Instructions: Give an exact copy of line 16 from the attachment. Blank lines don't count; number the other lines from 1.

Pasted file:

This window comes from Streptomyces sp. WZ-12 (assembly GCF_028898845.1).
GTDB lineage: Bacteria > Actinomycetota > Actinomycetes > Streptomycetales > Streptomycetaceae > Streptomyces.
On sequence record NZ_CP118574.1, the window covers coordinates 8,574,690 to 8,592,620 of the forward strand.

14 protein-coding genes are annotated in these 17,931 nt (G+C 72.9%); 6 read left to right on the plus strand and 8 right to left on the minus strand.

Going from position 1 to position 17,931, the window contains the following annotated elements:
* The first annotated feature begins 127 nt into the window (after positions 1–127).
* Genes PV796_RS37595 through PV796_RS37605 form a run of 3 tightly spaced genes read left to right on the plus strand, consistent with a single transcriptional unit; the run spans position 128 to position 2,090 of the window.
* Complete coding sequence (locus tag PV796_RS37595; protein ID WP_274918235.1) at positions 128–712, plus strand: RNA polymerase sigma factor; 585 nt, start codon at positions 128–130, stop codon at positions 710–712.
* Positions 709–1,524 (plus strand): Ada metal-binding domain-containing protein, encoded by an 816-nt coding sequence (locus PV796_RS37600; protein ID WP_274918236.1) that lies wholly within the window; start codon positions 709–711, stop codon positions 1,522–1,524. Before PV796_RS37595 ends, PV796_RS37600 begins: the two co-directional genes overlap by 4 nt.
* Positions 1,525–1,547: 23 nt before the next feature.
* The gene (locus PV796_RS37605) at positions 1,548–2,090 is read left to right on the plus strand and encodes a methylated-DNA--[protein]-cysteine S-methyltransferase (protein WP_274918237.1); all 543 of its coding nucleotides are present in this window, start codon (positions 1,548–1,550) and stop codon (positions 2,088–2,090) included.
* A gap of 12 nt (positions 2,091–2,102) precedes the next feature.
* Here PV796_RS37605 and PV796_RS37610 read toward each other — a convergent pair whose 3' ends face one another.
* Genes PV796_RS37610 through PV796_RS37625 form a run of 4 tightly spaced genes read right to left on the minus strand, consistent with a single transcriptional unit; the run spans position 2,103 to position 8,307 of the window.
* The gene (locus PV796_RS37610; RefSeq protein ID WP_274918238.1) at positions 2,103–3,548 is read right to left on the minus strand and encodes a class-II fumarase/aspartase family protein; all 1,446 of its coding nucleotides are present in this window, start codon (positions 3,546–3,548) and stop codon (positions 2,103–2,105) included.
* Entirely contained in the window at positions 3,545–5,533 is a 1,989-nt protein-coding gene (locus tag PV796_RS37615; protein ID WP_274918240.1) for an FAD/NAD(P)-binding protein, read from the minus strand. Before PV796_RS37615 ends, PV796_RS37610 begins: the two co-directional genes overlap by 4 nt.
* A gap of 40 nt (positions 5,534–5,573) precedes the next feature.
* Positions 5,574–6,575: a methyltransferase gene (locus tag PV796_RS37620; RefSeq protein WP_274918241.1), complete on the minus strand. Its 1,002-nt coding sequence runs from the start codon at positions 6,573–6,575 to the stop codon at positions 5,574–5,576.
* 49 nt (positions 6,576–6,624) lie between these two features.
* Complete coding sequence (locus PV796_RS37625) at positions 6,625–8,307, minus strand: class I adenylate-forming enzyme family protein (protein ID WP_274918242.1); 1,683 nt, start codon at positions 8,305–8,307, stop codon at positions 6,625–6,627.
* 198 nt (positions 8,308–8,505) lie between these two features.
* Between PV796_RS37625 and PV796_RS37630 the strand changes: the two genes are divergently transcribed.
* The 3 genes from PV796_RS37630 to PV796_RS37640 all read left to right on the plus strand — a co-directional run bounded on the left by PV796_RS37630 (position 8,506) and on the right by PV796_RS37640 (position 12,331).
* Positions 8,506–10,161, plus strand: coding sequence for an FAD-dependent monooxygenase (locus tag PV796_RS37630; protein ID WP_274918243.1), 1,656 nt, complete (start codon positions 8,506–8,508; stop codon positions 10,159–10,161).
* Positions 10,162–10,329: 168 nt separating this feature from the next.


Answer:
* Entirely contained in the window at positions 3,545–5,533 is a 1,989-nt protein-coding gene (locus tag PV796_RS37615; protein ID WP_274918240.1) for an FAD/NAD(P)-binding protein, read from the minus strand. Before PV796_RS37615 ends, PV796_RS37610 begins: the two co-directional genes overlap by 4 nt.